Put yourself in Swiss explorer Jean-Louis Burckhardt’s shoes. It’s 1813 and you’re on an archaeological dig in the Egyptian desert, near the old Nubean border. The sands fall away and suddenly you’re staring at the discovery of the century: an enormous head carved from stone, the tip of the great statues of Abu Simbel. It took Jean-Louis another four years to clear away the desert sands and actually enter the temple itself, built by Rameses II (or at least the slaves of Rameses II) about 3000 years ago.
The origins of Abu Simbel
Abu Simbel is still one of the premier antiquities in all of Egypt: two temples dedicated to Rameses II and his wife, Queen Nefertari. The entrance was built so that, twice a year, the sun would shine a beam into the inner sanctuary, illuminating the three statues there and leaving Ptah, the god of the underworld, in darkness. So precise was the design of the temple that this phenomenon occurred on the same two dates each year: October 21 and February 21 (believed to be the Pharaoh’s birthday and coronation, respectively).
The Sun Festival
When the Egyptian government wanted to damn Lake Nasser in the mid 20th century, Abu Simbel was due to be swallowed up by the river. So the authorities actually moved the temple to a new location, cutting the monument into blocks weighing up to 30 tonnes (and you thought moving house was a pain). The Sun Festival still takes place though, the dates just shifted a day forward (due to some complex maths involving the sun, the earth and a protractor).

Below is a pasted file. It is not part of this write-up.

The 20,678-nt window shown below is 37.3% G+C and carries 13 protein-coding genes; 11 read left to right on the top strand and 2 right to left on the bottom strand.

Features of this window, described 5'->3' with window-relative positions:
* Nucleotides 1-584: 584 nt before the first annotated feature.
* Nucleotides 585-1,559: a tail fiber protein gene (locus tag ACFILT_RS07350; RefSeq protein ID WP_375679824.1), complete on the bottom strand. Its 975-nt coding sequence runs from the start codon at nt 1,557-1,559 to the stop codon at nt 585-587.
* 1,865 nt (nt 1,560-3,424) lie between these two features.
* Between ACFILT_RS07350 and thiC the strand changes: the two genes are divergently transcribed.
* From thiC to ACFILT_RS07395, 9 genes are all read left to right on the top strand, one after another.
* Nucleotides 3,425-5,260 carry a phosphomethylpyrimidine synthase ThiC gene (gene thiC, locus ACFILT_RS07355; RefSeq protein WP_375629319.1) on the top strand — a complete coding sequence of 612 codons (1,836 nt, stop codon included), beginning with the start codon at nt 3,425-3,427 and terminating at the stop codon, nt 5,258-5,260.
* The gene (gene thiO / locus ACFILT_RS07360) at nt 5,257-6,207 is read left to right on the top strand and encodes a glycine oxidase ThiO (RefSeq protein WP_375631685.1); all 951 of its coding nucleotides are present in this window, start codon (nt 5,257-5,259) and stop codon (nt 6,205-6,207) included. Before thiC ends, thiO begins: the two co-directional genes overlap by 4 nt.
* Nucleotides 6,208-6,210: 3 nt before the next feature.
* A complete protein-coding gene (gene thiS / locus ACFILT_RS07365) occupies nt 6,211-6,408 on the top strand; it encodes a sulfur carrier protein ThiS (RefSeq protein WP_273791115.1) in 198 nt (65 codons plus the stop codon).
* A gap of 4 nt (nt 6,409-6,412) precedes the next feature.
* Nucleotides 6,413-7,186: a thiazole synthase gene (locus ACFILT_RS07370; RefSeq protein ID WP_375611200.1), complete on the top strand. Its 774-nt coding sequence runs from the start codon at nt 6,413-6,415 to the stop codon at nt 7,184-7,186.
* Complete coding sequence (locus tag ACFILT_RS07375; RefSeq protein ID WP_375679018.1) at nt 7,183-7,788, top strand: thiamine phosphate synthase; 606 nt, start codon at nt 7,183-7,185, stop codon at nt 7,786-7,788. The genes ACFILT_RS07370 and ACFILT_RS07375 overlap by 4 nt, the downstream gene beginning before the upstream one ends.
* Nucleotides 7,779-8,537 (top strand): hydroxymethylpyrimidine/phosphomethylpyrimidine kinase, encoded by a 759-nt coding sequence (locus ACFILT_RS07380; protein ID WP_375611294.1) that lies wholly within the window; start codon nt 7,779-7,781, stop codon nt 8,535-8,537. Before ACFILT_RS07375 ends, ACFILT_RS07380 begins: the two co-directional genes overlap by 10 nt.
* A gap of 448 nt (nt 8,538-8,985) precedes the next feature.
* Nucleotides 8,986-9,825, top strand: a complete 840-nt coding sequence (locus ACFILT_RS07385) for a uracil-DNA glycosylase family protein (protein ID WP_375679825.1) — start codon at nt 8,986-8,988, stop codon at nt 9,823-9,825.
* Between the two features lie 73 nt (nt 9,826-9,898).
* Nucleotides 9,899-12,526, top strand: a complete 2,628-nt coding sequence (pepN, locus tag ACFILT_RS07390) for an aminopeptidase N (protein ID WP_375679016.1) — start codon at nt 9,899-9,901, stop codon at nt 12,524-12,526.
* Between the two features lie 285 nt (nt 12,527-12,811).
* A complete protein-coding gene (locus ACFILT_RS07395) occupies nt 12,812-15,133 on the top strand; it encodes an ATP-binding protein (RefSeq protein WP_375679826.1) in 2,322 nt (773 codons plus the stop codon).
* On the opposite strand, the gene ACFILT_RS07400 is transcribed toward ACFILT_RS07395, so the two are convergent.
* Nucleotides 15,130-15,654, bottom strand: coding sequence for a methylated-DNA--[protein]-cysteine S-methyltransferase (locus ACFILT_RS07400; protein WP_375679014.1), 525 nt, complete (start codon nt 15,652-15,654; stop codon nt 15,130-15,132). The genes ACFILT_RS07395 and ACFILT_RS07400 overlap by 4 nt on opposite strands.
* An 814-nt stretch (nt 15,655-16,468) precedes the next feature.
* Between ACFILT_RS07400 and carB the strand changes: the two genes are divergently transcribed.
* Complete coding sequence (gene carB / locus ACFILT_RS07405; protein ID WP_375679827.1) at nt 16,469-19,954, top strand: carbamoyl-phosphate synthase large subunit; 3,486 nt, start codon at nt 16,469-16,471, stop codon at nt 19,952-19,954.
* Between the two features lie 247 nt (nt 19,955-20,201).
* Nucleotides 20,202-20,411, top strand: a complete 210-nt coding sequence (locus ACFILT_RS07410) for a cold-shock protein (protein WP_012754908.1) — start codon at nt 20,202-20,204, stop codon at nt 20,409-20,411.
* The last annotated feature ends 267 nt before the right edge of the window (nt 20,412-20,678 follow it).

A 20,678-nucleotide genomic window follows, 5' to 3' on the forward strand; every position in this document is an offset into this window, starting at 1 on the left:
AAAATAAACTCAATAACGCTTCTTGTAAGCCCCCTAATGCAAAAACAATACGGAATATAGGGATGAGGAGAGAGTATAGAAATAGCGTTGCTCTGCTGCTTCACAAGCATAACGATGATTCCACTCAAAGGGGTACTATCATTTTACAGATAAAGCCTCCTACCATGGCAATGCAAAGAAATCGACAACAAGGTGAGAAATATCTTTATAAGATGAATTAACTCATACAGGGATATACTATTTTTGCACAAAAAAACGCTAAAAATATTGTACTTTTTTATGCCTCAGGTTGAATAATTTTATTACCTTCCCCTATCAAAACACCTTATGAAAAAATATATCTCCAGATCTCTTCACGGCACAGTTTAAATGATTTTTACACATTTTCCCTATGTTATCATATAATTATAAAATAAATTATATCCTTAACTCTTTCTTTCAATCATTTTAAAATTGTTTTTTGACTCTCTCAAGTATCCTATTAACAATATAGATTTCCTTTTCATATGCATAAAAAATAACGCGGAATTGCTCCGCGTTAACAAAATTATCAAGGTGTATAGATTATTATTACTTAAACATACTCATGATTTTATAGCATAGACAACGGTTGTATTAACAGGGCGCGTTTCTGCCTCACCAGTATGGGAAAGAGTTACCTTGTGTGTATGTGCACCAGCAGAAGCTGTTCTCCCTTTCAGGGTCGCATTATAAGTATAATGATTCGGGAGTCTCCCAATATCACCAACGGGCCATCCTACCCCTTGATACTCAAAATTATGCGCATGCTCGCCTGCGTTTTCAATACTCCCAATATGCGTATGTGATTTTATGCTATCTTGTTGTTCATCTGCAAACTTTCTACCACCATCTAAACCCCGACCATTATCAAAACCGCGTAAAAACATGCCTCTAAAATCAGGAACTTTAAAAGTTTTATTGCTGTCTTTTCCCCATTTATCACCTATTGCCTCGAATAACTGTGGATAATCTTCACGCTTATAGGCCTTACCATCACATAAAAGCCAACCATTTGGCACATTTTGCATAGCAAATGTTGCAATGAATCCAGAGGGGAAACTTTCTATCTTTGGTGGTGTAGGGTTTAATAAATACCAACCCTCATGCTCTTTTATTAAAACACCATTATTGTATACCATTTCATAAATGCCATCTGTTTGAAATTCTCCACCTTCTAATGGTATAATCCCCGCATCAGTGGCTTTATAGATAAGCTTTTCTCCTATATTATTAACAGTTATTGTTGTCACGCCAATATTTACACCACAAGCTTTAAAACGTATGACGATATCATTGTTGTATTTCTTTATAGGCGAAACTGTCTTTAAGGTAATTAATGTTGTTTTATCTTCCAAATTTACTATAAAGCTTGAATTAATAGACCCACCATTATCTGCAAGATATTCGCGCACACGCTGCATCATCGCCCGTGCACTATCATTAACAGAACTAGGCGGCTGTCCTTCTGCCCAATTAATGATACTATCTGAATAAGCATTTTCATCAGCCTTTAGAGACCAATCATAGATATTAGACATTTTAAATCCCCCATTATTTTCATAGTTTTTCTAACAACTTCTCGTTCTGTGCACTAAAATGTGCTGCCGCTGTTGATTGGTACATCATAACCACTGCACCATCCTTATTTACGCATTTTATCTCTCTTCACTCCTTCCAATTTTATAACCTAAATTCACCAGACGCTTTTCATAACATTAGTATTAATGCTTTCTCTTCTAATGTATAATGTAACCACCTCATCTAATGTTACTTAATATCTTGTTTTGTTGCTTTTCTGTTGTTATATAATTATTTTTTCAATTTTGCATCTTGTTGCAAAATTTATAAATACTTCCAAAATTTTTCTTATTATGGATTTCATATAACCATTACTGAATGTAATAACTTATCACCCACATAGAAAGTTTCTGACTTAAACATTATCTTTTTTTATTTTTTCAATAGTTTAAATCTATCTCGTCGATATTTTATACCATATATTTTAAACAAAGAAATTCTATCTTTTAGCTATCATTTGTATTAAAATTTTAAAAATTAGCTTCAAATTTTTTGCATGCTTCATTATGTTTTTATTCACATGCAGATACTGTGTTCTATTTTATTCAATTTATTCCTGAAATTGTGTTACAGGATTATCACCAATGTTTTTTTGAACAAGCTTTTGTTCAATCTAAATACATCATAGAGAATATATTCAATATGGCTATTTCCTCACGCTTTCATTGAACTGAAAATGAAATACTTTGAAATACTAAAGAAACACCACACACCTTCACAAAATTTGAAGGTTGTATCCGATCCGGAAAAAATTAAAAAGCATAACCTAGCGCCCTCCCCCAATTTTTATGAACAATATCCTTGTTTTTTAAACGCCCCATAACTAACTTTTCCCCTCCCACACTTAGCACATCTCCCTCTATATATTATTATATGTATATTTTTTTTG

Each year you can go to Abu Simbel, on October 22 and February 22 and see the light spear through the darkness, illuminating the statues carved inside. It’s one of the cooler, more Indiana Jones-style things you can actually do in a world of pop-tarts and microwaves and Miley Cyrus.
The locals still celebrate the Sun Festival twice a year, and it’s an amazing time to visit Egypt. There’s traditional Nubian dances being performed, street food everywhere (save stomach space for some fresh koshari) and live music outside the temple.
How do I get there?
To see the Sun Festival at its best, it’s probably wise to book a group tour. There’s a secure convoy of approved vehicles that are allowed to visit the temple on these particular days, something you don’t want to navigate by yourself. Our new Egypt Experience – Abu Simbel Sun Festival takes you on a felucca cruise down the Nile towards Abu Simbel. We’ll drive you from the river to the temple site, then fly you back to continue your cruise down to Luxor. You’ll also get an expert local guide who can explain the solar phenomena and knows everything there is to know about the Sun Festival. Beats Wikipedia every time.
Want to see the Sun Festival for yourself? Check out our brand new Egypt Experience – Abu Simbel Sun Festival tour.
Feature image c/o Mariejirouse, Flickr